Two sit in a café. The cold penetrates the windowpane. Their gaze is not on each other but on the moon, shining through the eucalyptus leaves in a cloudless sky. The woman speaks.
Because you followed me in the wilderness, she says, in a land unsown. They are both trying to be polite, to the point. Their oldest son’s wedding is next month.
The man wears a uniform, with a colonel’s insignia. Why don’t you stop fondling your gun, she suggests. He had not realized that his left hand had wandered there, and quickly removes it.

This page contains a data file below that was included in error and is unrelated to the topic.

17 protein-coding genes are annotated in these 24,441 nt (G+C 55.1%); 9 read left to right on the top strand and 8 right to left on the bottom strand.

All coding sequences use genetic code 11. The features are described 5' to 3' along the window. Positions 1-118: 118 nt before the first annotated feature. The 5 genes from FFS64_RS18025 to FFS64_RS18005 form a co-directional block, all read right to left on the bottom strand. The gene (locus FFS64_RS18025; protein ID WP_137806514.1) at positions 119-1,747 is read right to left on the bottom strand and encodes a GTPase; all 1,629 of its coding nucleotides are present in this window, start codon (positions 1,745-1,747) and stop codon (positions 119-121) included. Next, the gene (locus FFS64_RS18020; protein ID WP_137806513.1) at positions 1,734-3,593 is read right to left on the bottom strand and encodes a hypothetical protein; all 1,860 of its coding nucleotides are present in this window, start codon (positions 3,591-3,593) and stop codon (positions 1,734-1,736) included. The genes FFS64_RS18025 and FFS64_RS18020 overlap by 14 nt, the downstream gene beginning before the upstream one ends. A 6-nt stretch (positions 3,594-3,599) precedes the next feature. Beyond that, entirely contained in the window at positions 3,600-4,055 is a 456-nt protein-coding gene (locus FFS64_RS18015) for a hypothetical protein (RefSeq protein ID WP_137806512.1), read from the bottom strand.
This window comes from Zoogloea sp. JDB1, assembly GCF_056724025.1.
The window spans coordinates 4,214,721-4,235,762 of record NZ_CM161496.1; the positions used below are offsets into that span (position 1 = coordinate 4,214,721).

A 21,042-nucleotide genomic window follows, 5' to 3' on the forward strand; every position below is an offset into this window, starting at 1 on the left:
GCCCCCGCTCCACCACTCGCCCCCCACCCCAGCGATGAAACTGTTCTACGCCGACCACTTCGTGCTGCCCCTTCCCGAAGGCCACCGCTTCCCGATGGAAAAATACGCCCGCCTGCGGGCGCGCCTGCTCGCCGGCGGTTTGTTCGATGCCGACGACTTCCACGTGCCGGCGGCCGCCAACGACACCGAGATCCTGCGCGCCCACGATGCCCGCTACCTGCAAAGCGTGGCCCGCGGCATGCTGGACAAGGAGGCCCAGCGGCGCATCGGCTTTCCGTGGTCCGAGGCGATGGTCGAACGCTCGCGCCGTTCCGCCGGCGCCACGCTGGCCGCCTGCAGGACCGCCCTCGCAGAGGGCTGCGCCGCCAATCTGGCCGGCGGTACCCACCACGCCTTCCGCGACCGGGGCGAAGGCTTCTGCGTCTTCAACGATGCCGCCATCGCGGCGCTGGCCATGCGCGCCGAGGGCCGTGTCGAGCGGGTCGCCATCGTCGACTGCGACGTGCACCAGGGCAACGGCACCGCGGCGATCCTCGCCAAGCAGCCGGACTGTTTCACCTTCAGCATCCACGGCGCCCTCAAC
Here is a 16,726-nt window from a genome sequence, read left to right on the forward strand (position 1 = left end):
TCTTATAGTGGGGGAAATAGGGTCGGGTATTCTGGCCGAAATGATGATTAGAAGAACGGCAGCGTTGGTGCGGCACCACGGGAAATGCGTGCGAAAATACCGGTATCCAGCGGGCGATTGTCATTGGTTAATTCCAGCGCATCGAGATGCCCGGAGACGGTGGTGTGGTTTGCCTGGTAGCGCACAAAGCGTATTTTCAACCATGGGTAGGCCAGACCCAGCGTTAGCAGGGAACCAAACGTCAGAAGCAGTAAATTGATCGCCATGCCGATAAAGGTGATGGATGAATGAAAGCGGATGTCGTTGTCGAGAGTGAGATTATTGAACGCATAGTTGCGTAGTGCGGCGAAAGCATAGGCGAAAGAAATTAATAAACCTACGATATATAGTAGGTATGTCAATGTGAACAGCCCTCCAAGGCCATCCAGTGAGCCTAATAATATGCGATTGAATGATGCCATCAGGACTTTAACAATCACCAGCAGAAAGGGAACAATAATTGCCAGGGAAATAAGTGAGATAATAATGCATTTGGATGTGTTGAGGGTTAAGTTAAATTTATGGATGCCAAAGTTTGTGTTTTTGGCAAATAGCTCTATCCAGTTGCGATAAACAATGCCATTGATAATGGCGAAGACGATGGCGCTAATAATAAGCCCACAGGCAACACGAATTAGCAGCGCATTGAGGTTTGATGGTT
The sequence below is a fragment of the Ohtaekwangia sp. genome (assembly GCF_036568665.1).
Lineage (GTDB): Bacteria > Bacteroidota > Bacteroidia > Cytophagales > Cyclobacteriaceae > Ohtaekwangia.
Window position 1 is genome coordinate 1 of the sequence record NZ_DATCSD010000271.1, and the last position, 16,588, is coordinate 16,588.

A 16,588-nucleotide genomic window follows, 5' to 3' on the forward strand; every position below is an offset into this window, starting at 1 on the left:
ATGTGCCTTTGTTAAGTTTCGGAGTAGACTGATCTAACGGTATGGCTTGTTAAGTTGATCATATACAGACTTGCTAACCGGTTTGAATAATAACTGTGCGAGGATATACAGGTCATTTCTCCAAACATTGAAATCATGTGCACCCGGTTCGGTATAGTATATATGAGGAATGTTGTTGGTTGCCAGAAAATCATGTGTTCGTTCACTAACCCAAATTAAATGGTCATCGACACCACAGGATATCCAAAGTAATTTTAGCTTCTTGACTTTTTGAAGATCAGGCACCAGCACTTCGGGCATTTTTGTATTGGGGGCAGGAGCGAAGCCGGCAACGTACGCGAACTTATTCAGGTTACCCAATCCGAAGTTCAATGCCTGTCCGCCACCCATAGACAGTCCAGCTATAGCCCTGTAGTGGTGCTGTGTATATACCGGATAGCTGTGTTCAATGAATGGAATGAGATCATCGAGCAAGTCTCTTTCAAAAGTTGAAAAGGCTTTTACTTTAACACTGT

He clears his throat. There must be some sort of protocol for this. We can’t be the first. The hand that had been on the gun is now on his head, playing with the clip on his kipah. He brings it down, carefully intertwining its fingers with those of its counterpart, keeping both under control.
The woman shrugs. It’s not up to us. It’s what Eliav wants. And Sivan.
He lets out a long breath, very slowly, focusing on control of his breathing.
Let me put it to you straight, he says. Eliav hates me. The two of us are divorced. Now he’s located his father and invited him. Do you really want me to come?
She sips her cappuccino. The left side of her mouth goes up. He doesn’t know if it’s a smile or an attempt to hold a tear back.